Ex-SEC Chief Believed to Be Behind Trump Attorney Raid

President Donald Trump’s personal attorney Michael Cohen appears in front of members of the media on Sept. 19, 2017, after a closed-door meeting with the Senate Intelligence Committee on Capitol Hill, in Washington. Federal agents carrying court-authorized search warrants have seized documents from Cohen, according to a statement from Cohen’s attorney, Stephen Ryan. He says that the search warrants were executed by the office of the U.S. Attorney for Southern District of New York but they are “in part” related to special counsel Robert Mueller’s investigation. (AP Photo/Andrew Harnik, File)

MANHATTAN (CN) – President Donald Trump has depicted the FBI raid on his attorney’s home as a partisan witch hunt, but the deputy U.S. attorney who likely authorized it is a former Republican donor affiliated with Deutsche Bank.

The revelations follow reports Tuesday that U.S. Attorney Geoffrey Berman recused himself before law enforcement executed a search warrant on the home, hotel room and office of Trump’s longtime personal attorney, Michael Cohen.

Multiple news outlets have reported that the search was referred by special prosecutor Robert Mueller but carried out by the Southern District of New York, which Berman has led since his appointment by Trump in January.

In his previous role at Kirkland & Ellis, the world’s highest-grossing law firm, Berman worked with former New York City Mayor Rudy Giuliani, himself a former surrogate of Trump’s on the 2016 campaign trail.

The news of Berman’s recusal from the Cohen investigation suggests meanwhile that Monday’s raid came on orders from Robert Khuzami, the prosecutor’s top deputy.

Khuzami is also a former partner of Berman’s at Kirkland & Ellis, in addition to having once led the Securities and Exchange Commission’s Enforcement Division.

Other features of Khuzami’s background include his support of Republican candidates and past role as managing director of Deutsche Bank Americas Corp.

During his tenure at the German bank in 2007, Khuzami disclosed to the Federal Election Commission that he donated a maximum individual contribution of $2,300 to the political campaign of Senator John McCain as well as $2,000 donation to the Deutsche Bank political action committee.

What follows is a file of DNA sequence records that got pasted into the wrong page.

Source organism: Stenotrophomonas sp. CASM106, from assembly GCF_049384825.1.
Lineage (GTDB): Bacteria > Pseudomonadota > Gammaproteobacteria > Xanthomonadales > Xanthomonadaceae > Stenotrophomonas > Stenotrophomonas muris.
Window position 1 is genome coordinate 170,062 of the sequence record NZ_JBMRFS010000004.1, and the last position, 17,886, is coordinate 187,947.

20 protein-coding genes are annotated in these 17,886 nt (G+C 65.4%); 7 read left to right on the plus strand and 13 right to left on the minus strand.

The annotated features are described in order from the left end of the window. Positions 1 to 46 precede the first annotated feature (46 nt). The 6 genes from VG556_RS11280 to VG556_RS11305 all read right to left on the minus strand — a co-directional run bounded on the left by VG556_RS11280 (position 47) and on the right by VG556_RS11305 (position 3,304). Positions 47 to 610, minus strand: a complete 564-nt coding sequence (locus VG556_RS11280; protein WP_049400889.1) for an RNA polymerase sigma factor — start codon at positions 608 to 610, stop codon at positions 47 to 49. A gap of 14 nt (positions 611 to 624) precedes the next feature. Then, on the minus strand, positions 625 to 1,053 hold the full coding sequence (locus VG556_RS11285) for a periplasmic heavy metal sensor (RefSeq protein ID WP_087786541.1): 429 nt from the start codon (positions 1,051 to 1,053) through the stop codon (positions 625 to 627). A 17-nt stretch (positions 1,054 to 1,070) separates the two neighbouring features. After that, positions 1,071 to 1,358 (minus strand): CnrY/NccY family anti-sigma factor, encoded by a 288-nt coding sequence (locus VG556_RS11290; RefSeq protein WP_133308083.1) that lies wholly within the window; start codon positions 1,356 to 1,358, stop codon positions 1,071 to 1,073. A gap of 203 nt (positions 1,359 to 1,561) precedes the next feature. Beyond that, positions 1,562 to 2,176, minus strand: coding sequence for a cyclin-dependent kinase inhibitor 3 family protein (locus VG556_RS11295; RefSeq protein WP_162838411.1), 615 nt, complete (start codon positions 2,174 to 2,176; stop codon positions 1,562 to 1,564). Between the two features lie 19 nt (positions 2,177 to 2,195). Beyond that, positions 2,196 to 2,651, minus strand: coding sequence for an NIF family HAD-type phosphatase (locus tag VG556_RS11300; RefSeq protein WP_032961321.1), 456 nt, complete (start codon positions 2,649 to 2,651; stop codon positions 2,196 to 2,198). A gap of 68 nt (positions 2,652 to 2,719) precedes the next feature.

Not too long after these donations, the global economy plunged because of the sale of mortgage-backed securities that major banks like Deutsche sold to investors on false pretenses.

The Department of Justice slapped Deutsche Bank with a $7.2 billion fine for contributing the 2008 financial crisis earlier this year.

Second-in-command to U.S. Attorney Geoffrey Berman in New York, this headshot of Robert Khuzami shows the lawyer during his prior role as director of the Securities and Exchange Commission.

Khuzami’s appointment to the head of the Securities and Exchange Commission’s Enforcement Division straight from his position in Deutsche Bank at this fateful time angered critics who called it symptomatic of a revolving-door culture between the financial sector and the industry’s appointed regulators.

Under Khuzami’s tenure, the commission broke records in bringing cases and obtaining fines, but its critics accused the regulators of helping Wall Street executives avoid criminal prosecution through civil penalties that would not deter major banks.

Khuzami’s ties to Deutsche Bank could hold special significance for the investigation of Trump and his allies.

Before Trump became president, the Wall Street Journal depicted Deutsche Bank as the then-Republican candidate’s top lender, leading or participating in loans of at least $2.5 billion to his businesses since 1998.

Mueller reportedly subpoenaed such bank records, but it is unclear whether the scope of the search warrant included Deutsche matters.

A spokeswoman for the Southern District of New York declined comment on whether Khuzami would recuse himself if the investigation turns to Deutsche.

Citing anonymous sources, the New York Times reported that raid on Cohen’s properties sought records concerning the $130,000 payment he made to porn actress Stormy Daniels.

The FBI also reportedly is looking into records related to former Playboy model Karen McDougal, who also claims to have had an affair with Trump.

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